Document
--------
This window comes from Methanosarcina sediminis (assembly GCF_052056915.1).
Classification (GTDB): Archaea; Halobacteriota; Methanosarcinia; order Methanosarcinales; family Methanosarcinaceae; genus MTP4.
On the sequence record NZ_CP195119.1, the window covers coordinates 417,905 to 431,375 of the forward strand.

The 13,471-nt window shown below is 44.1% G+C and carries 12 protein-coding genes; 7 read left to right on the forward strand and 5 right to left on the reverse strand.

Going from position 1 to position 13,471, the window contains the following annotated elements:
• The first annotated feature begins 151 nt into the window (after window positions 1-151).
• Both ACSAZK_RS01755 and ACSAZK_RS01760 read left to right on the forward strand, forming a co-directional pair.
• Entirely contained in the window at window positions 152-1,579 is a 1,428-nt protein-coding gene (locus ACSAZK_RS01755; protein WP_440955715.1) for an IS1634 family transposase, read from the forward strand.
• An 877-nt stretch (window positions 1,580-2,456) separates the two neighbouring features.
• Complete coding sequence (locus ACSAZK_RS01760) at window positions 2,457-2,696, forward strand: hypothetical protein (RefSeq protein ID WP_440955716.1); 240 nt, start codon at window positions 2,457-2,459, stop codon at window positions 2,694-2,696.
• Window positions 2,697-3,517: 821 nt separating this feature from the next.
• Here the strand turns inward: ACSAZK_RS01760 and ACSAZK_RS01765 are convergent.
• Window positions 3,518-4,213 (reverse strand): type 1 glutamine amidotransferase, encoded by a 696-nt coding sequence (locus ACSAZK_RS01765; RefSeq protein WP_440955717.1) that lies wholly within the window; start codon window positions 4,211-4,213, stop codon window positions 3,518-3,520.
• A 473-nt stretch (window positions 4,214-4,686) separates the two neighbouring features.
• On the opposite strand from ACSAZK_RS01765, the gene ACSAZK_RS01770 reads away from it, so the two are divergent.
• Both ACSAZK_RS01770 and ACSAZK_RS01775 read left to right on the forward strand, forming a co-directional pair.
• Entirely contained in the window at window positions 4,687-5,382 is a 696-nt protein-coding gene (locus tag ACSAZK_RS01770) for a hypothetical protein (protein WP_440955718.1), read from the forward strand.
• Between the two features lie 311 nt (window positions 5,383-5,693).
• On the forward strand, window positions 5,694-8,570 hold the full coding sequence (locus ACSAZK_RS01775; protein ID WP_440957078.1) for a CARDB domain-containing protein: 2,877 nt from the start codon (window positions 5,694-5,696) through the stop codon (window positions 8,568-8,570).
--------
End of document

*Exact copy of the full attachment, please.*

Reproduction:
This window comes from Methanosarcina sediminis (assembly GCF_052056915.1).
Classification (GTDB): Archaea; Halobacteriota; Methanosarcinia; order Methanosarcinales; family Methanosarcinaceae; genus MTP4.
On the sequence record NZ_CP195119.1, the window covers coordinates 417,905 to 431,375 of the forward strand.

The 13,471-nt window shown below is 44.1% G+C and carries 12 protein-coding genes; 7 read left to right on the forward strand and 5 right to left on the reverse strand.

Going from position 1 to position 13,471, the window contains the following annotated elements:
• The first annotated feature begins 151 nt into the window (after window positions 1-151).
• Both ACSAZK_RS01755 and ACSAZK_RS01760 read left to right on the forward strand, forming a co-directional pair.
• Entirely contained in the window at window positions 152-1,579 is a 1,428-nt protein-coding gene (locus ACSAZK_RS01755; protein WP_440955715.1) for an IS1634 family transposase, read from the forward strand.
• An 877-nt stretch (window positions 1,580-2,456) separates the two neighbouring features.
• Complete coding sequence (locus ACSAZK_RS01760) at window positions 2,457-2,696, forward strand: hypothetical protein (RefSeq protein ID WP_440955716.1); 240 nt, start codon at window positions 2,457-2,459, stop codon at window positions 2,694-2,696.
• Window positions 2,697-3,517: 821 nt separating this feature from the next.
• Here the strand turns inward: ACSAZK_RS01760 and ACSAZK_RS01765 are convergent.
• Window positions 3,518-4,213 (reverse strand): type 1 glutamine amidotransferase, encoded by a 696-nt coding sequence (locus ACSAZK_RS01765; RefSeq protein WP_440955717.1) that lies wholly within the window; start codon window positions 4,211-4,213, stop codon window positions 3,518-3,520.
• A 473-nt stretch (window positions 4,214-4,686) separates the two neighbouring features.
• On the opposite strand from ACSAZK_RS01765, the gene ACSAZK_RS01770 reads away from it, so the two are divergent.
• Both ACSAZK_RS01770 and ACSAZK_RS01775 read left to right on the forward strand, forming a co-directional pair.
• Entirely contained in the window at window positions 4,687-5,382 is a 696-nt protein-coding gene (locus tag ACSAZK_RS01770) for a hypothetical protein (protein WP_440955718.1), read from the forward strand.
• Between the two features lie 311 nt (window positions 5,383-5,693).
• On the forward strand, window positions 5,694-8,570 hold the full coding sequence (locus ACSAZK_RS01775; protein ID WP_440957078.1) for a CARDB domain-containing protein: 2,877 nt from the start codon (window positions 5,694-5,696) through the stop codon (window positions 8,568-8,570).